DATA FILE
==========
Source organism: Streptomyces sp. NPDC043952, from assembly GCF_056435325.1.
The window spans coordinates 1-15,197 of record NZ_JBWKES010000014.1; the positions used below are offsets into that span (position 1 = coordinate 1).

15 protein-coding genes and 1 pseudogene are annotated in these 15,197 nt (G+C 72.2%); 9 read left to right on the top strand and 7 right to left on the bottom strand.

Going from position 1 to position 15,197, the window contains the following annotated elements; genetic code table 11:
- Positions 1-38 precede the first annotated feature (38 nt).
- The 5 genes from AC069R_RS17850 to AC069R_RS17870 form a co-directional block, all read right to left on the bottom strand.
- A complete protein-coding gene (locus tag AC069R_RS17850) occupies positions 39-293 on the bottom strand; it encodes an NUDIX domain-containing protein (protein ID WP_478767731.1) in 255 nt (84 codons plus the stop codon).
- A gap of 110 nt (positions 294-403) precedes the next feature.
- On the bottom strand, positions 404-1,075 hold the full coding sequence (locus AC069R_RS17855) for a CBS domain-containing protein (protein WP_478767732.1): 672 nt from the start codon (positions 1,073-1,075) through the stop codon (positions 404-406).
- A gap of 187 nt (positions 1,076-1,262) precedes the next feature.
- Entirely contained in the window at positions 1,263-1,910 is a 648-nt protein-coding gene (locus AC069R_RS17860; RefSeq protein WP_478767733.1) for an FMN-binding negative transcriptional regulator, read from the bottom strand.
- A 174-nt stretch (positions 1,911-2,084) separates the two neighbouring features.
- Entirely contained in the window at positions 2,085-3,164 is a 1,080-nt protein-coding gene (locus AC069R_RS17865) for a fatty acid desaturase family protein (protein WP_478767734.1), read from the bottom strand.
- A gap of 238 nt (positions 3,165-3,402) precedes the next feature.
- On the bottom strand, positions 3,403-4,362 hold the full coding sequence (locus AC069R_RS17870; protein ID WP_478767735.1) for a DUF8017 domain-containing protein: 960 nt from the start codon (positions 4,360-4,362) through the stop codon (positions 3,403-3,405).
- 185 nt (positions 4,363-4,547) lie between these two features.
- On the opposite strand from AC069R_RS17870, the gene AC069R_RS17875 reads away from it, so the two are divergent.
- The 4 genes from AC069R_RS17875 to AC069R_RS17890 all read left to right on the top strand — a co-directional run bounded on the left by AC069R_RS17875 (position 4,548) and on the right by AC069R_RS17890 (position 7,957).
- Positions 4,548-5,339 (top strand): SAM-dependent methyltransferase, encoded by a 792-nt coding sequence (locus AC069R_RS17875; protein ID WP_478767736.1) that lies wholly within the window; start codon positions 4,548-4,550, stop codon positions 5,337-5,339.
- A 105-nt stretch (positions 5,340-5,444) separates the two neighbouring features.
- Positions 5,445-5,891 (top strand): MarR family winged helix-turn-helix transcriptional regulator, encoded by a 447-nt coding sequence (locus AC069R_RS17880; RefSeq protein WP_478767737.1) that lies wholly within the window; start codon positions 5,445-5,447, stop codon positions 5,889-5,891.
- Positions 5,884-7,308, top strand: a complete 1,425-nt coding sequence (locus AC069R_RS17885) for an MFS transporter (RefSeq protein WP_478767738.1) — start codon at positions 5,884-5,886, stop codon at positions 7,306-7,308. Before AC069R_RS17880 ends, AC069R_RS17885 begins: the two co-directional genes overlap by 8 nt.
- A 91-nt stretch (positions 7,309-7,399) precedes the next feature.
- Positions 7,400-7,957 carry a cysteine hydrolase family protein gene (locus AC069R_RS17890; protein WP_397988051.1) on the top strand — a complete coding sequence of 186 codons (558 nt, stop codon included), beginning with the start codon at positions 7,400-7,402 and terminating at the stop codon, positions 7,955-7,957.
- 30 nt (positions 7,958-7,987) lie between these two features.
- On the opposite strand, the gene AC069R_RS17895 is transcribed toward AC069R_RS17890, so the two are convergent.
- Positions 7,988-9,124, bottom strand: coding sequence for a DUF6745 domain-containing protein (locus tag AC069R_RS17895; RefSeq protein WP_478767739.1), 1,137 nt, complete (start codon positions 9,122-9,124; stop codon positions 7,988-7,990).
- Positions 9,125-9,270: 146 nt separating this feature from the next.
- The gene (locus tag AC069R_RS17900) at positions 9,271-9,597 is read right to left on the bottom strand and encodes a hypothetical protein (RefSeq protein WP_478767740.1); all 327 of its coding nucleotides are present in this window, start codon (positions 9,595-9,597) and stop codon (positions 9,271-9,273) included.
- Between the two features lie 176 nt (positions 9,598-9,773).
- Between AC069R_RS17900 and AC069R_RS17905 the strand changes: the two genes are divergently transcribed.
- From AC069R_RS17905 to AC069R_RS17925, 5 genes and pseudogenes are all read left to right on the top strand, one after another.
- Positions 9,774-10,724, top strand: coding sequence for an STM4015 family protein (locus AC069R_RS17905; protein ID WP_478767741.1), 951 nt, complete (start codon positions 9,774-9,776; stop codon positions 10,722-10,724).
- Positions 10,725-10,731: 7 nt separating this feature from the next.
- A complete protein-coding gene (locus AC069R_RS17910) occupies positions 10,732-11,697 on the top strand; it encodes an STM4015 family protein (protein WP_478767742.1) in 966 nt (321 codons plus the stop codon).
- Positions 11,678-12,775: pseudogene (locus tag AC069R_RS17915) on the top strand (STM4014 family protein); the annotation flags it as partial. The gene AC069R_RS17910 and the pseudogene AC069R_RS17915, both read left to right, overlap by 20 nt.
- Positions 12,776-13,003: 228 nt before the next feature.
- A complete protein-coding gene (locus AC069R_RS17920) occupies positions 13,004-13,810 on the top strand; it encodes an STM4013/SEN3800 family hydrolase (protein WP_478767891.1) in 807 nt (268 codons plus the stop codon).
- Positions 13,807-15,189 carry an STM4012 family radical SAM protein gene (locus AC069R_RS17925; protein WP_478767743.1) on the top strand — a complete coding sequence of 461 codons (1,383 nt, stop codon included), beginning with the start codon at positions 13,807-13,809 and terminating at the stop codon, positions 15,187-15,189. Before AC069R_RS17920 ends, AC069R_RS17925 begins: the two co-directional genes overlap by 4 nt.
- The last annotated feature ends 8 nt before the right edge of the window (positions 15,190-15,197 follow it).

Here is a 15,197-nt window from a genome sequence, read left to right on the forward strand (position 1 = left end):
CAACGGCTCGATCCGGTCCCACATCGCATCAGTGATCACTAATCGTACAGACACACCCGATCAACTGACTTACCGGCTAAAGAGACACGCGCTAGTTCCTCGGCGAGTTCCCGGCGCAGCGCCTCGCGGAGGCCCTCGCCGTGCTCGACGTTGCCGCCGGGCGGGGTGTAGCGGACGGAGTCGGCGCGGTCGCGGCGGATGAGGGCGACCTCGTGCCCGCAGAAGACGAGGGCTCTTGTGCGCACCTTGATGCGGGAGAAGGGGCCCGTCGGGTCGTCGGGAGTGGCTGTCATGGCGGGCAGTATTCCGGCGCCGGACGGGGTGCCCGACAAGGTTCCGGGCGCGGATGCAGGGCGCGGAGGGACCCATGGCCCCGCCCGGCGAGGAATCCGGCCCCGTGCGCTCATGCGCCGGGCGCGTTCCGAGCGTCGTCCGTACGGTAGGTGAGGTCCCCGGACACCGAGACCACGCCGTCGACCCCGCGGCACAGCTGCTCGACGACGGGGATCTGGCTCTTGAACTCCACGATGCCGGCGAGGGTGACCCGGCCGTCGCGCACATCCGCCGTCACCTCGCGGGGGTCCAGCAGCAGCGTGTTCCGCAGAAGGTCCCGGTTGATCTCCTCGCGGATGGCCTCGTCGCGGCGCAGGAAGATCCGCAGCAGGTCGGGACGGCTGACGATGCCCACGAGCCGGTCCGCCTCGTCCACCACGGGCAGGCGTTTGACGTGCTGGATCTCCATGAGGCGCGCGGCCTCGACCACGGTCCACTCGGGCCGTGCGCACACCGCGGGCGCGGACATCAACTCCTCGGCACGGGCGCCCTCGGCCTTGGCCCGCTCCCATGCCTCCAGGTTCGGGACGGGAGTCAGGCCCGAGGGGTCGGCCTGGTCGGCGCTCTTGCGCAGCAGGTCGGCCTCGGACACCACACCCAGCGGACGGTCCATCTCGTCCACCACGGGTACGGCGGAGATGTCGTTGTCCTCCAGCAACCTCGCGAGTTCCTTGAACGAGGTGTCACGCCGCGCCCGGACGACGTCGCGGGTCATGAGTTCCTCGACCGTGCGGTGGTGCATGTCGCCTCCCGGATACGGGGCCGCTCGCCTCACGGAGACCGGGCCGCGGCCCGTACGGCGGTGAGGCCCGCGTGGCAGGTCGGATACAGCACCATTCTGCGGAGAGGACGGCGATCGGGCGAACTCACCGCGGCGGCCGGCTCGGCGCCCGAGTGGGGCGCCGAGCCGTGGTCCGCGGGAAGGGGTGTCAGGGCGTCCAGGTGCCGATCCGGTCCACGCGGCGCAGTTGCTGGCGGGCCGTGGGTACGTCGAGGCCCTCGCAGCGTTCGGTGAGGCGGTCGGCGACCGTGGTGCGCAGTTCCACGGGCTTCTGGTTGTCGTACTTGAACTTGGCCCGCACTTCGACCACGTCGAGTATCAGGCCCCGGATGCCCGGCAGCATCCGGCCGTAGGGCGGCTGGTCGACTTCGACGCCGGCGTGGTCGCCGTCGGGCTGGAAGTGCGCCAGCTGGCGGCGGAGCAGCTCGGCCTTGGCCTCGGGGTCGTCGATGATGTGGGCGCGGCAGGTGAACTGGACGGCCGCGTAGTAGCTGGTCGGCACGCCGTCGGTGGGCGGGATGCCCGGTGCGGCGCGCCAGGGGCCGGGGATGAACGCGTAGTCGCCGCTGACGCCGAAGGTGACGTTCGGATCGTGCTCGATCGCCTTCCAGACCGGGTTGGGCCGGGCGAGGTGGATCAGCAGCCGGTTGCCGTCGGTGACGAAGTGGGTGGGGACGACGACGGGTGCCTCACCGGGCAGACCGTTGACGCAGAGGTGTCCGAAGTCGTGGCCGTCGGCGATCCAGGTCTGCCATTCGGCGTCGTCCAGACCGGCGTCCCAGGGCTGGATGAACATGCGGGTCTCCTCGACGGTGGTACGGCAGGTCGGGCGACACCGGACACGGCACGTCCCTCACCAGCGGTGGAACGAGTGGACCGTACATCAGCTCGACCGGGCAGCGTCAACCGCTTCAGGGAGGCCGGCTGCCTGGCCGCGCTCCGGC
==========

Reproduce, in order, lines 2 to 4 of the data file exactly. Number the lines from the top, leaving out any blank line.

The window spans coordinates 1-15,197 of record NZ_JBWKES010000014.1; the positions used below are offsets into that span (position 1 = coordinate 1).

15 protein-coding genes and 1 pseudogene are annotated in these 15,197 nt (G+C 72.2%); 9 read left to right on the top strand and 7 right to left on the bottom strand.

Going from position 1 to position 15,197, the window contains the following annotated elements; genetic code table 11: